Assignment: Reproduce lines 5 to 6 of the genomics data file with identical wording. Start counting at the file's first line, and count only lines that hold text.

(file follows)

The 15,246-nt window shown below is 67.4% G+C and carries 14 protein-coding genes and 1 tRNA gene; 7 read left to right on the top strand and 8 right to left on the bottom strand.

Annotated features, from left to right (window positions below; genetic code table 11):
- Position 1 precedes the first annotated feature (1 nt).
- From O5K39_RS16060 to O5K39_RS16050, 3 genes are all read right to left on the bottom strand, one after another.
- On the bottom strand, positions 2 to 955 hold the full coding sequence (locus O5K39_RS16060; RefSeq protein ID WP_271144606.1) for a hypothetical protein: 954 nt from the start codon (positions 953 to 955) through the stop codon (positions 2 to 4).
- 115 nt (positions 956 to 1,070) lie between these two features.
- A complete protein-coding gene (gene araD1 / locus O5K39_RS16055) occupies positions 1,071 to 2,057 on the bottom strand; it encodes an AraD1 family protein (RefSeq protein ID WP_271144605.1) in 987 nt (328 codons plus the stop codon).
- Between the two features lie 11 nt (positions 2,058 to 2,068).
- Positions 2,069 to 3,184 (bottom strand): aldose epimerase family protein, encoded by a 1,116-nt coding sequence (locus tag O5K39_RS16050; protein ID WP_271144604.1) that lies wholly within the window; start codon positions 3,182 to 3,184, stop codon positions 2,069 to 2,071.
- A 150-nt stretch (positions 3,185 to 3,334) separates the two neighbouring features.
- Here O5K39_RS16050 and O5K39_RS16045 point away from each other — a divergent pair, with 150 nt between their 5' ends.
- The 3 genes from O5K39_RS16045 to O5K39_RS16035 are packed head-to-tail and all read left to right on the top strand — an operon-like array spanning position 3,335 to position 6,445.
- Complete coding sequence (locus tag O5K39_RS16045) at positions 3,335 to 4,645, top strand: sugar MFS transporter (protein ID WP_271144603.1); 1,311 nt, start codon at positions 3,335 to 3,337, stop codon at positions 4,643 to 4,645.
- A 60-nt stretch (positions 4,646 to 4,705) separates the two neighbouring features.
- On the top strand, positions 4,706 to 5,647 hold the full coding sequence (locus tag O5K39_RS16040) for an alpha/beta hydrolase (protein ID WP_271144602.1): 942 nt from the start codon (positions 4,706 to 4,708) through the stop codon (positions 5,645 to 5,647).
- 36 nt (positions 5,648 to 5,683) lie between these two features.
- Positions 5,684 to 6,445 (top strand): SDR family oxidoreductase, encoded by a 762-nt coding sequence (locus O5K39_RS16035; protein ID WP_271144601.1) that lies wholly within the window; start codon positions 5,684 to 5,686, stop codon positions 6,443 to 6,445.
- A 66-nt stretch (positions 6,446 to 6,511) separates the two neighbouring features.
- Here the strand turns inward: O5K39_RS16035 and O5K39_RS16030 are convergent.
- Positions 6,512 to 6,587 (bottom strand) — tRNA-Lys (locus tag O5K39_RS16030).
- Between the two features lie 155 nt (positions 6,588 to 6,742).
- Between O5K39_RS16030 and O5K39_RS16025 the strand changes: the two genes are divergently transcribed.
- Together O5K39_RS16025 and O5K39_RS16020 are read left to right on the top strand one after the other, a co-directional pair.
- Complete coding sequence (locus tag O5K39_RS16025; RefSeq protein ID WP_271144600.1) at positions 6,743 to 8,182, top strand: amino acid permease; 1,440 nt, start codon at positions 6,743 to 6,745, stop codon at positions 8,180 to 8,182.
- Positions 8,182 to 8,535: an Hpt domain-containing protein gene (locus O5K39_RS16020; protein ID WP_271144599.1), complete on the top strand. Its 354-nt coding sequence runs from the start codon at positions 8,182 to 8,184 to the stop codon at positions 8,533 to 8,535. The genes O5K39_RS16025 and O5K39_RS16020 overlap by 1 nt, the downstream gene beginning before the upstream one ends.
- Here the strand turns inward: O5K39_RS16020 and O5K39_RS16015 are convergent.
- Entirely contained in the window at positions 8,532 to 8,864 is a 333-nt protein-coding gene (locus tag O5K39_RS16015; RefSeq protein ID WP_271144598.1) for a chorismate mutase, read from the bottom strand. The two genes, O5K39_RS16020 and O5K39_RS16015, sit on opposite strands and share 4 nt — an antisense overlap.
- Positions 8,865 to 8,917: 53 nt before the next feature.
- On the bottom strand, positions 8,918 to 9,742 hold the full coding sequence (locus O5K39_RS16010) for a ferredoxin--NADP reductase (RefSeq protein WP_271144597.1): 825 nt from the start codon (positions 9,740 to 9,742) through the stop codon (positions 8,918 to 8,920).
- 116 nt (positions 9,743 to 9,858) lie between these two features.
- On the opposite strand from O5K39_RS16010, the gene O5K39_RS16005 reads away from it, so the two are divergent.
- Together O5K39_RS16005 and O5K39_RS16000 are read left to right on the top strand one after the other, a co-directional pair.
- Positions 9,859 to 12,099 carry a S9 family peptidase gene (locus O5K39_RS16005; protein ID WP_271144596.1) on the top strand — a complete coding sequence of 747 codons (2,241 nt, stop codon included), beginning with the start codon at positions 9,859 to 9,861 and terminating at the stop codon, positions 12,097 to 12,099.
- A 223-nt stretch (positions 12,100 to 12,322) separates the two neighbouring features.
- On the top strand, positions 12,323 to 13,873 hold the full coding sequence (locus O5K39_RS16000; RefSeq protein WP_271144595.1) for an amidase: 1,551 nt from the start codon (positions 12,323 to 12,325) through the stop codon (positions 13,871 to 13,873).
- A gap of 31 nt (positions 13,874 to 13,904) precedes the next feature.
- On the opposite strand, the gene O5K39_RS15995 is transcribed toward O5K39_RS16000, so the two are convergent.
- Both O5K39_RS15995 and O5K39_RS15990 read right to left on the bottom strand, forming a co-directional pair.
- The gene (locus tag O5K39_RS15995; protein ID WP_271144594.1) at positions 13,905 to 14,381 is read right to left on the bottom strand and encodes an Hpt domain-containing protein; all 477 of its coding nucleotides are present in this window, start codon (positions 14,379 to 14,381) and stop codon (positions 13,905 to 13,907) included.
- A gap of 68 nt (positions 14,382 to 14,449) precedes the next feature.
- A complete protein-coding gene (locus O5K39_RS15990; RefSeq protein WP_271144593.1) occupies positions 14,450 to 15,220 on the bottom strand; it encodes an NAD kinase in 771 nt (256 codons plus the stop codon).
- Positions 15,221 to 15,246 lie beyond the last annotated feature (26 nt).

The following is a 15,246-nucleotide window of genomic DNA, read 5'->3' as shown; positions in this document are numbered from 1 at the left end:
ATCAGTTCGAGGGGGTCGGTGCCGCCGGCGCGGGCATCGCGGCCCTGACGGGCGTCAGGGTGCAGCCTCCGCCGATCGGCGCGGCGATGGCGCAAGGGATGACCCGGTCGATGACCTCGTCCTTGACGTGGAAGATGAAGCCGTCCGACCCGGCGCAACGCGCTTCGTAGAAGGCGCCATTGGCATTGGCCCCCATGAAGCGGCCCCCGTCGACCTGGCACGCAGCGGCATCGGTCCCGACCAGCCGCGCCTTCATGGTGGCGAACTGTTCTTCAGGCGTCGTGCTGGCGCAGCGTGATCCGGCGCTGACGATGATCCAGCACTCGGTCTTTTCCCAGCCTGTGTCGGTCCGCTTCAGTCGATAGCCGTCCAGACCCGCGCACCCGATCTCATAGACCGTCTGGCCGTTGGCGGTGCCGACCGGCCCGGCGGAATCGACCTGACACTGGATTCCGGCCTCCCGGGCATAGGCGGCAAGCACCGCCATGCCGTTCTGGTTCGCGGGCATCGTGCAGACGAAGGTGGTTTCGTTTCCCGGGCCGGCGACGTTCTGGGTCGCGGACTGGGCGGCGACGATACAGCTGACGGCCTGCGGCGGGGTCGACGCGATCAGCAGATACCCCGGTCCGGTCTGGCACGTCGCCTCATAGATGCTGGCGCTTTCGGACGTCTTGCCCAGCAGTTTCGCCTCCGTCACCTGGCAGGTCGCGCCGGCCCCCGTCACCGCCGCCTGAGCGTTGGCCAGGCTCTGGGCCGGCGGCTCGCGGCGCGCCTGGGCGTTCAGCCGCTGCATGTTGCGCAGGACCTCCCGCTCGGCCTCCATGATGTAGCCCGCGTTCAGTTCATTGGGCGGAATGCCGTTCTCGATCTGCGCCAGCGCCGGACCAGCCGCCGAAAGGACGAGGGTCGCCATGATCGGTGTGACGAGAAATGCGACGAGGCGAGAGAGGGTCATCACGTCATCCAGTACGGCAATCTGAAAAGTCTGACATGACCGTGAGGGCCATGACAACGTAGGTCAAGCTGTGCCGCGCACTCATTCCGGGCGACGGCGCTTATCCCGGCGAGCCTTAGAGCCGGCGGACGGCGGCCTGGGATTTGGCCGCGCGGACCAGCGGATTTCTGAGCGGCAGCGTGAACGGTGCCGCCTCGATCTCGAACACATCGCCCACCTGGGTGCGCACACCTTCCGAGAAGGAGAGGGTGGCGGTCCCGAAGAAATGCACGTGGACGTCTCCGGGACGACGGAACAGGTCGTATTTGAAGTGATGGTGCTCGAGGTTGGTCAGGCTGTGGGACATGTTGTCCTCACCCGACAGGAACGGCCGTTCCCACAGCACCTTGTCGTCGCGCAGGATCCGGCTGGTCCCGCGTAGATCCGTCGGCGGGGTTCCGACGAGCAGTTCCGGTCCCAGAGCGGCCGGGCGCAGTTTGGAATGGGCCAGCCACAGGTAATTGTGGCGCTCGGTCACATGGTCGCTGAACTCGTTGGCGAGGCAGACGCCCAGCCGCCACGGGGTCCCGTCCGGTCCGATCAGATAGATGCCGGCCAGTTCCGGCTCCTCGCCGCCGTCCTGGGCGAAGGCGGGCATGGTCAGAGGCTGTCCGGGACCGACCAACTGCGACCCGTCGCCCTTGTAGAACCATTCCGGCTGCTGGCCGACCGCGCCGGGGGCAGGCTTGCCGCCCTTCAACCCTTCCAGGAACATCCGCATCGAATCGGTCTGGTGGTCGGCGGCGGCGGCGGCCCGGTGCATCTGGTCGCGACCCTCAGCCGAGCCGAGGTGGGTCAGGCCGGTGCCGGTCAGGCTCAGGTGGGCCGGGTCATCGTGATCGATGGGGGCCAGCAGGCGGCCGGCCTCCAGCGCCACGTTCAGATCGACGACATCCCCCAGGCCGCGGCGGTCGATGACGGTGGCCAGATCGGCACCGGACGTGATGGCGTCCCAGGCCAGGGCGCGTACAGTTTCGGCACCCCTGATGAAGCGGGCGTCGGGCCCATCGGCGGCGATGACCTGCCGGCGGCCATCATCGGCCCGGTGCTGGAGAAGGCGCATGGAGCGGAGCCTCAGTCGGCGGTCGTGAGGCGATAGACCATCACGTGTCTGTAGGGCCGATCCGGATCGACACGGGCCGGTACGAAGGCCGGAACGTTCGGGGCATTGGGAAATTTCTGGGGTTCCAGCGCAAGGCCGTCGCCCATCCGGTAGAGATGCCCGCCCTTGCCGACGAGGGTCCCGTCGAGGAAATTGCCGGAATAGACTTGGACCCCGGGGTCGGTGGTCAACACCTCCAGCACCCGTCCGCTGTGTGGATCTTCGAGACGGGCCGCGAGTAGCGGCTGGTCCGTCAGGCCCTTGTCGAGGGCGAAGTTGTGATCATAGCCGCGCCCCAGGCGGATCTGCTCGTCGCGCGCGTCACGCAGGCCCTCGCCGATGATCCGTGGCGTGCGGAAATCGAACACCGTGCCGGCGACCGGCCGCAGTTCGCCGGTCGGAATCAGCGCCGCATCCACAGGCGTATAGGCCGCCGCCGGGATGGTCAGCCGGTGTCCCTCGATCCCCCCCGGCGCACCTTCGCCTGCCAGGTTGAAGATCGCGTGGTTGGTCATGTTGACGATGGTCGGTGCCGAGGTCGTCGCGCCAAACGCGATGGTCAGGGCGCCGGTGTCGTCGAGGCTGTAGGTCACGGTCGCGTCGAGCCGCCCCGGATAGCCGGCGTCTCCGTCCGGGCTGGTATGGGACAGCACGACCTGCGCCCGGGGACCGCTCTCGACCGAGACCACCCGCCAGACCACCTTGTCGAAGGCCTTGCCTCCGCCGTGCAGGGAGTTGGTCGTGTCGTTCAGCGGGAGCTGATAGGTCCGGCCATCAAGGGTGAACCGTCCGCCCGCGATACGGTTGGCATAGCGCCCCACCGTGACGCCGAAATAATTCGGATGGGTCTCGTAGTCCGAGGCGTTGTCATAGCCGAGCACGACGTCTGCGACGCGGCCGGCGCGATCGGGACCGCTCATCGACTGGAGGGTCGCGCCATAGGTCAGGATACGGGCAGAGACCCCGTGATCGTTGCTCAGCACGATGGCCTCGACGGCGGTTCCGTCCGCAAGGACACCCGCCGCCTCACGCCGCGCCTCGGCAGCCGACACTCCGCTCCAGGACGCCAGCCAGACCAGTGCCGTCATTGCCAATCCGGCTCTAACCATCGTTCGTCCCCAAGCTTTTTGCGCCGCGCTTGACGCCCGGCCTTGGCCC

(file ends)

- On the bottom strand, positions 2 to 955 hold the full coding sequence (locus O5K39_RS16060; RefSeq protein ID WP_271144606.1) for a hypothetical protein: 954 nt from the start codon (positions 953 to 955) through the stop codon (positions 2 to 4).
- 115 nt (positions 956 to 1,070) lie between these two features.